[OPINION] Who’s afraid of a Filipino petit-liberal?

Patricio N. Abinales

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[OPINION] Who’s afraid of a Filipino petit-liberal?
The academic critics of Leloy Claudio opted for the easy way out – simply accuse him of being a threat to Filipino leftists and at the same time a de facto ally of the brutal regime of Rodrigo Duterte

Shortly after he learned that he was shortlisted for the Southeast Asia assistant professor position at the University of California, Berkeley, my colleague and friend Leloy Claudio was surprised by a petition addressed to the search committee warning about his anti-communism. The petition currently has 195 signatories, the majority of these from the Philippines, but also a sprinkling of prominent American-Filipino academics and writers. The petition enjoined the search committee to take into consideration Leloy’s “anti-communism” and his penchant for “red-tagging” so-called militant organizations back home.

First, the petition is notorious for violating an unstated norm among academic institutions that they respect each other’s hiring process particularly in the stage when a short list of candidates has been decided. Academic collegiality informs this arrangement, including being respectful of the ability of fellow academics to deliberate and decide on the merits of the shortlisted candidates accordingly. By seeking to interfere with the hiring process of their UC-Berkeley colleagues, the academics who signed this petition have sullied this principle.

More importantly, none of these petitioners addressed Leloy’s scholarship, which is the principal criterion that any academic committee will be considering when vetting hires. There is no excuse for not doing this. If it is often the case that one’s academic works do reflect one’s political disposition, what better way to delegitimize an academic target than to show how reactionary to the core his academic perspective is? But the academic critics of Leloy opted for the easy way out – simply accuse him of being a threat to Filipino leftists and at the same time a de facto ally of the brutal regime of Rodrigo Duterte.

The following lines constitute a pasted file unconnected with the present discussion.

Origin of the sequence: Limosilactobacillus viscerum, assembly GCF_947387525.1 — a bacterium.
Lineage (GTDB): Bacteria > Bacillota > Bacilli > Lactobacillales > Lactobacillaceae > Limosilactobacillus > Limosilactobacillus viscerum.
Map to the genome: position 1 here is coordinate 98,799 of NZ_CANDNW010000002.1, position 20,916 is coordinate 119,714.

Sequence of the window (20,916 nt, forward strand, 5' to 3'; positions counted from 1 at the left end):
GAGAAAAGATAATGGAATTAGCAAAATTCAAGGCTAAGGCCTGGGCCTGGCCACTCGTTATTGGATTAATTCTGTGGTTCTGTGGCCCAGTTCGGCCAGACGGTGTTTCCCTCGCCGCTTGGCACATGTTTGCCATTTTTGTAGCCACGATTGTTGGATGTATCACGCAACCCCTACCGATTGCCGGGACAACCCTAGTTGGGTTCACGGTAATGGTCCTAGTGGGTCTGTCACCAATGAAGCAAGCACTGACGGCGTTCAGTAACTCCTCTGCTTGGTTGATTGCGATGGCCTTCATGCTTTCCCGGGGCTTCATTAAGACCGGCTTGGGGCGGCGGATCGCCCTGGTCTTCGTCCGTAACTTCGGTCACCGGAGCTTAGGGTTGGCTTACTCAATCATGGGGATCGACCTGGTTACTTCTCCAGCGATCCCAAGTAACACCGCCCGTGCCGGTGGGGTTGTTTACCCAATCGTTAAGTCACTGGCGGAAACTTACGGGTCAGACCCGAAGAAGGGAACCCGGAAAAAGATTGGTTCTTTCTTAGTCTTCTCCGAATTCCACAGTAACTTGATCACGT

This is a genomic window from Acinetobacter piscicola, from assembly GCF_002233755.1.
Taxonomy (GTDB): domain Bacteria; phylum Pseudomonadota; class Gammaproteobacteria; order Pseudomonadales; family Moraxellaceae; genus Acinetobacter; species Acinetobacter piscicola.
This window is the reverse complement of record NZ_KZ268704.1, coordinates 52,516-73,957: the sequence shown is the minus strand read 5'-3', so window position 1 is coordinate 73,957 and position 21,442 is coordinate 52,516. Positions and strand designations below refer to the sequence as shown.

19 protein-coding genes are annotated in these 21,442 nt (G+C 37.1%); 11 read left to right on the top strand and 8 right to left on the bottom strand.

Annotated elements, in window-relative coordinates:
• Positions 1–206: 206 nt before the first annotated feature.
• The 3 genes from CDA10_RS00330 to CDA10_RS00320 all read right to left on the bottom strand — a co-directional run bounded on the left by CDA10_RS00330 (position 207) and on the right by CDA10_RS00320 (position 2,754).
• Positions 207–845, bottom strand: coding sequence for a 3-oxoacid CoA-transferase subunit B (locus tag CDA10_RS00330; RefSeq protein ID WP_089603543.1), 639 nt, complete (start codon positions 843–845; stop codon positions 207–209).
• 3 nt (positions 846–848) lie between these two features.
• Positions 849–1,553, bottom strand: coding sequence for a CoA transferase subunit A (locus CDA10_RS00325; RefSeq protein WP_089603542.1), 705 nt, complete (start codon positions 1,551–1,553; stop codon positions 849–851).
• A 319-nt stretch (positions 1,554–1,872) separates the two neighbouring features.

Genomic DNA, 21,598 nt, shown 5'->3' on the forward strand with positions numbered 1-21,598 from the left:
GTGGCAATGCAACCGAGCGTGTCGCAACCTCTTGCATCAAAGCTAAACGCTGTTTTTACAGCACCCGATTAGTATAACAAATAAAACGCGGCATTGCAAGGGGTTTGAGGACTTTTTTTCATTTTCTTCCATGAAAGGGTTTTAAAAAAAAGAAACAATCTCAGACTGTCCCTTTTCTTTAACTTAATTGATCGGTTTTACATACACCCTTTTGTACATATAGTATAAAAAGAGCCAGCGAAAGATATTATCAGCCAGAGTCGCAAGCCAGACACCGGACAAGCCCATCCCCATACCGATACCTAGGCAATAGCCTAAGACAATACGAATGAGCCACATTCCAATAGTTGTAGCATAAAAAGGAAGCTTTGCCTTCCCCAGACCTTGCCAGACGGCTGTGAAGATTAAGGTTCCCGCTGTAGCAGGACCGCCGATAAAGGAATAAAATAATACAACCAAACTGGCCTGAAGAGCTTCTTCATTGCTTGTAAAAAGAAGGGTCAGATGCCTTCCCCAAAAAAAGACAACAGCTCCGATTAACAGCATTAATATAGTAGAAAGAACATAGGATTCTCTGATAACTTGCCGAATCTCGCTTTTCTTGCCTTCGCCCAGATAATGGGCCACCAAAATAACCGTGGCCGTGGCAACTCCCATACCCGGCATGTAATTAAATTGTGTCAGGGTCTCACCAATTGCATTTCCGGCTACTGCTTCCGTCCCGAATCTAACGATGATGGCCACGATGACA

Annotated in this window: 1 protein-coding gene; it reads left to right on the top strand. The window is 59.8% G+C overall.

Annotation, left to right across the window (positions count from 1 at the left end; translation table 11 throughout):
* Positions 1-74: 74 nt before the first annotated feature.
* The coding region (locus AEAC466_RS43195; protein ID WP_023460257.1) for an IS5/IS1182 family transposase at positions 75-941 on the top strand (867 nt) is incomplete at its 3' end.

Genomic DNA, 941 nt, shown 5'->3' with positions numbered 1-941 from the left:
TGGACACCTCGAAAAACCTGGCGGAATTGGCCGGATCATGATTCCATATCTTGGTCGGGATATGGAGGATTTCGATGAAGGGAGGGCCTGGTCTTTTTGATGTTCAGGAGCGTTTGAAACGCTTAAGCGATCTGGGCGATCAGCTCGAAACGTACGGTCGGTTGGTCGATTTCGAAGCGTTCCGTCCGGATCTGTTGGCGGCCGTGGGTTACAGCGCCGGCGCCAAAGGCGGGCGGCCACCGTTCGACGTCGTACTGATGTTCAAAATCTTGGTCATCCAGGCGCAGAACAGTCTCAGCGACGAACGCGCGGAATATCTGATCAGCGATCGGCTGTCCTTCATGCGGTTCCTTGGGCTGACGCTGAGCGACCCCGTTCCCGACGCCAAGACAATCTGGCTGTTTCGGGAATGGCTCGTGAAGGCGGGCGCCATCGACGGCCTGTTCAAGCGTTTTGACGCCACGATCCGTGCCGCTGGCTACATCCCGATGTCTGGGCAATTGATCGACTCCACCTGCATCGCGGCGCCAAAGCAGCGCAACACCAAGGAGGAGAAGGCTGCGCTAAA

Let us address this issue.

The petitioners bewail the “current repressive political climate” “produced from the well-documented state-sponsored extrajudicial killings,” and declare that Leloy “has been one of the astonishingly reckless voices in the academe who unambiguously tags organizations, leaders, students, and ordinary activists despite the peril of such [red] tagging.”

The petitioners then address their plea to the search committee, arguing that to give Leloy “a platform in a university as yours amplifies that danger” and stains “your university’s prestige [as it] would give weight to language that can limit and endanger legitimate activism and protest in an already dire Philippines.”

All these are based on speculation. The petitioners cannot supply any direct evidence that links Leloy’s “anti-communist” rhetoric to the killing of their comrades. It is a stretch to show how someone writing something facetious as “stupid communist” brought about the extrajudicial assassination of “militants” and activists. The American academics who signed this should know. If they are serious academics, what they should have done was to seek out Leloy and get his side of the story. Or read his book Taming People’s Power: The EDSA Revolutions and their Contradictions (Ateneo, 2013) where he talks about communist manipulation of peasants. But they let their political bias get ahead of their responsibility as evidence-based professionals.

It is really cheap and easy to just put your name down on a petition that you know is likely to have little or no impact on your own life and career (particularly if you are an American academic). This risk-free predilection for petitioning is symptomatic of how little the stakes are for these academics, who like to burnish their “progressive” credentials from the safety of their eyries, taking for granted (or seeing themselves entitled to) the liberties that are secured for them by the existing “liberal” order and institutions. They should try moving to China – or the Philippine countryside, for that matter – to see what it’s like to live in a country where you can be persecuted (even executed) for advocating nonconformist ideas. 

And have these academics ever asked themselves – before signing the petition – what this counter-tagging could do to Leloy? He could very well the a possible subject for communist assassination.